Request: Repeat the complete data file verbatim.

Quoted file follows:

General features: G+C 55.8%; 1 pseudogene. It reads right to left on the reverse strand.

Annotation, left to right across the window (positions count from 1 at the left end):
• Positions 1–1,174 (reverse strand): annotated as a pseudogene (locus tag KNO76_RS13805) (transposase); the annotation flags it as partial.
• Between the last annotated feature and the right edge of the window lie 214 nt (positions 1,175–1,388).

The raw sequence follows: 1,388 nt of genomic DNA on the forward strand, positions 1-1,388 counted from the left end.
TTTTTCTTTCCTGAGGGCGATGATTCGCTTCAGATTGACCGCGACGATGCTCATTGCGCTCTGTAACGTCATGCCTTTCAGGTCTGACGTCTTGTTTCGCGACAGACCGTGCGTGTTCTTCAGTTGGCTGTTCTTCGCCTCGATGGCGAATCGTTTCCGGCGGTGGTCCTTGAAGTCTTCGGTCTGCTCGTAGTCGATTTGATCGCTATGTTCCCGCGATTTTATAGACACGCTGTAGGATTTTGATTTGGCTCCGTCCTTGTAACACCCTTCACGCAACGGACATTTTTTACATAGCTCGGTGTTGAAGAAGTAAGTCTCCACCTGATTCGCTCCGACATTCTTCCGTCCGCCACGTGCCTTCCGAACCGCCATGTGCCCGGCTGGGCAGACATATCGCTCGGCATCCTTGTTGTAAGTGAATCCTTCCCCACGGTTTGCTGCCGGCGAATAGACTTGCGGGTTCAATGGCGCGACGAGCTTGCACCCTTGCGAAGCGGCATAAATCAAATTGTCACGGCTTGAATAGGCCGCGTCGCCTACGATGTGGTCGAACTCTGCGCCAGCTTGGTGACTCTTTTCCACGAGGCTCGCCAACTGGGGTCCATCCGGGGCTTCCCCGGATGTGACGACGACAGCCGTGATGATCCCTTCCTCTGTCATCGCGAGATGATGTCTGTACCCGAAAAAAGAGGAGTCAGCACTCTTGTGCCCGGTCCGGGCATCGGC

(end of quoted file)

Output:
General features: G+C 55.8%; 1 pseudogene. It reads right to left on the reverse strand.

Annotation, left to right across the window (positions count from 1 at the left end):
• Positions 1–1,174 (reverse strand): annotated as a pseudogene (locus tag KNO76_RS13805) (transposase); the annotation flags it as partial.
• Between the last annotated feature and the right edge of the window lie 214 nt (positions 1,175–1,388).

The raw sequence follows: 1,388 nt of genomic DNA on the forward strand, positions 1-1,388 counted from the left end.
TTTTTCTTTCCTGAGGGCGATGATTCGCTTCAGATTGACCGCGACGATGCTCATTGCGCTCTGTAACGTCATGCCTTTCAGGTCTGACGTCTTGTTTCGCGACAGACCGTGCGTGTTCTTCAGTTGGCTGTTCTTCGCCTCGATGGCGAATCGTTTCCGGCGGTGGTCCTTGAAGTCTTCGGTCTGCTCGTAGTCGATTTGATCGCTATGTTCCCGCGATTTTATAGACACGCTGTAGGATTTTGATTTGGCTCCGTCCTTGTAACACCCTTCACGCAACGGACATTTTTTACATAGCTCGGTGTTGAAGAAGTAAGTCTCCACCTGATTCGCTCCGACATTCTTCCGTCCGCCACGTGCCTTCCGAACCGCCATGTGCCCGGCTGGGCAGACATATCGCTCGGCATCCTTGTTGTAAGTGAATCCTTCCCCACGGTTTGCTGCCGGCGAATAGACTTGCGGGTTCAATGGCGCGACGAGCTTGCACCCTTGCGAAGCGGCATAAATCAAATTGTCACGGCTTGAATAGGCCGCGTCGCCTACGATGTGGTCGAACTCTGCGCCAGCTTGGTGACTCTTTTCCACGAGGCTCGCCAACTGGGGTCCATCCGGGGCTTCCCCGGATGTGACGACGACAGCCGTGATGATCCCTTCCTCTGTCATCGCGAGATGATGTCTGTACCCGAAAAAAGAGGAGTCAGCACTCTTGTGCCCGGTCCGGGCATCGGC